Tell Me a Story!

Good Storytelling Can Breathe Life into Brands 

The 2015 Oscars are about a month away, and as I familiarize myself with all the movies sent up for your consideration, I’m reminded how powerful a good story can be.

Take for instance the two films leading the field this year for Academy Award nominations. One is a dark comedy about a down-and-out actor attempting to mount an obscure play on Broadway. The other is a quirky little film following the exploits of a lothario concierge and his lobby boy confidant within the backdrop of a fanciful hotel.

Can you imagine?

Or, on the other side of the aisle, consider the outrage fans directed at the Academy for their snub of The Lego Movie—one of the biggest and most popular movies of 2014.

Which brings me to the main point of this entry: everyone and everything has a story to tell. Including brands.

Especially brands!

Lego is an example. So is Nike, and of course, Apple. While Lego may not be walking down the red carpet this year, they have already won plenty of accolades in the advertising industry for being the most successful at storytelling with the most visible content.

And while awards are nice, the real benefit has been to their bottom line. Fueled by the success of The Lego Movie, the company surpassed fellow toy maker, Mattel, in total revenue for the first time ever, becoming the number one toy maker in the world. In the process, they’ve reinvented their brand for a whole new generation.

As you can see, a good story can take you a long, long way. Consider the human race. Long before the invention of writing, the histories of entire civilizations were in the hands of storytellers. As time went on, telling stories took on a more social function, serving as a source of entertainment long before the age of TV, radio and, of course, Buzzfeed. Today, stories are as important as ever. We seek them out. We crave new ones. And when we hear a good one, we can’t wait to pass it on.

So, the questions is, what makes good stories and how can we use them to connect them to the hearts and minds of our audience? Well, grab your popcorn (skip the butter) and let me help you get your stories straight.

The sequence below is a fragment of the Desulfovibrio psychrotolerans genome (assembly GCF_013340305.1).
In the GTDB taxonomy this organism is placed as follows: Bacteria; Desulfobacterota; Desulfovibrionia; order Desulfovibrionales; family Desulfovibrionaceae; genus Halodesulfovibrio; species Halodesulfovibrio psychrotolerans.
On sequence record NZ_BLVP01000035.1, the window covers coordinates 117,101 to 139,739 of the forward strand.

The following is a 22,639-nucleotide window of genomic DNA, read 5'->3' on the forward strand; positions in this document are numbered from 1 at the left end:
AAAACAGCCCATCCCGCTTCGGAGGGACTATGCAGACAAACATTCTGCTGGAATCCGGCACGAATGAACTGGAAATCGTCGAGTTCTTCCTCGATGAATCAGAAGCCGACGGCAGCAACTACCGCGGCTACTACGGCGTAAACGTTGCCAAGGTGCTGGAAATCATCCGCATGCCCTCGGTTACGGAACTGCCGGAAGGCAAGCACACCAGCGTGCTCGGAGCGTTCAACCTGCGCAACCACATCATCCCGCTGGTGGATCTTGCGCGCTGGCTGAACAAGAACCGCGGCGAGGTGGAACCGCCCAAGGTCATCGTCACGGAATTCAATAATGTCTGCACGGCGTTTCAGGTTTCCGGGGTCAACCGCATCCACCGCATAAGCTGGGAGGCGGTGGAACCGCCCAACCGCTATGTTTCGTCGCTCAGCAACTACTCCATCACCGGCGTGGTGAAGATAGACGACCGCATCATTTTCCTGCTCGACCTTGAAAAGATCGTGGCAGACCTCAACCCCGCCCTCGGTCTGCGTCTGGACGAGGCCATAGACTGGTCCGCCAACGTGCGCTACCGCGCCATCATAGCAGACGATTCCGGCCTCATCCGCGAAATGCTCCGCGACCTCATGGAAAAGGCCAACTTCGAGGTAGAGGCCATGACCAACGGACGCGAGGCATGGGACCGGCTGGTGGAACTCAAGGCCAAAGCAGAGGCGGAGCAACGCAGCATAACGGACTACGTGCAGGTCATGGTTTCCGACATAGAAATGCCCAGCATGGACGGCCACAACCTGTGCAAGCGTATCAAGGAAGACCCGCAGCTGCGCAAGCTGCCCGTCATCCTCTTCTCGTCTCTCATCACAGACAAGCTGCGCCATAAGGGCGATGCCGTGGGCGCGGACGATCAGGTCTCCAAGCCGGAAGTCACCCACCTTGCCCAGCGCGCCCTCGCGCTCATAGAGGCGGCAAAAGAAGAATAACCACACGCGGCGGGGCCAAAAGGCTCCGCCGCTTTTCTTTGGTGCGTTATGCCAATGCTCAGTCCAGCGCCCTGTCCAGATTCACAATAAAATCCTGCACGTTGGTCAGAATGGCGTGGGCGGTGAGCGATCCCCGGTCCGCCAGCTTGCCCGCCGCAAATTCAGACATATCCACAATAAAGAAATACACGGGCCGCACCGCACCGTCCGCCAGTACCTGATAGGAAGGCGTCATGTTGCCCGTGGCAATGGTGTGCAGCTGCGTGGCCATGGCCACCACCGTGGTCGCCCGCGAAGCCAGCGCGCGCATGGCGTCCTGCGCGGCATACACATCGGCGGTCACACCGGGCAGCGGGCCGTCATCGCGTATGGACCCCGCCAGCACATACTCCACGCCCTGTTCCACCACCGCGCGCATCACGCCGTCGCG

Act 1. Say it with feeling.

Brand storytelling is a specific type of content marketing that draws you in emotionally. Stories fascinate. Facts bore. Sure, facts are important. But people care about stories. And when they care, they respond. The best way to get a response is by telling a compelling story.

Luckily, we live in a world where a brand’s values, and the emotions they evoke, are narrative material more than ever. Every achievement, from conception of a brand idea through the direction in which the brand is headed, contains multiple stories.

When putting your story together, ask yourself:

  • What is the story of how this brand started?
  • How does this brand change people’s lives for the better?
  • What is the story of this brand’s core values and beliefs?
  • What is the story around the last product launch?

Act 2. Make the experience unforgettable.

Storytellers have long embraced the fact that the most powerful stories happen in the mind of the audience, making each and every story unique and personal for the individual.

Brand stories are not marketing materials, advertising campaigns or sales pitches. Put your client’s brand personality in the spotlight. Boring stories won’t attract and retain readers, but stories full of personality will keep them engaged.

Be creative, but don’t stay too far from your brand promise. Your stories should be compelling. That doesn’t mean they are separate from the reality of your brand, products and industry.

Act 3. Leave room for sequels.

Brand storytelling works when the story being told by the brand is more akin to staging a scene, which invites us in, and serves as a platform upon which we can continue to build our evolving personal narrative. We need the story to tell us something about the scene. We need to understand something about the brand’s purpose to know if it is compatible with our choices.

Every brand has multiple stories to tell, which presents an important opportunity. When determining your brand’s story, be sure to consider:

  • Which parts of the story to create
  • Which to co-create with the audience
  • Which to leave for the audience to complete and draw their own conclusions

That’s a wrap!

Now that you know the basics of brand storytelling, you can begin scripting new stories. As for the folks at Lego, don’t feel too bad about their Oscars disappointment.

Turns out their story had a Hollywood ending after all.

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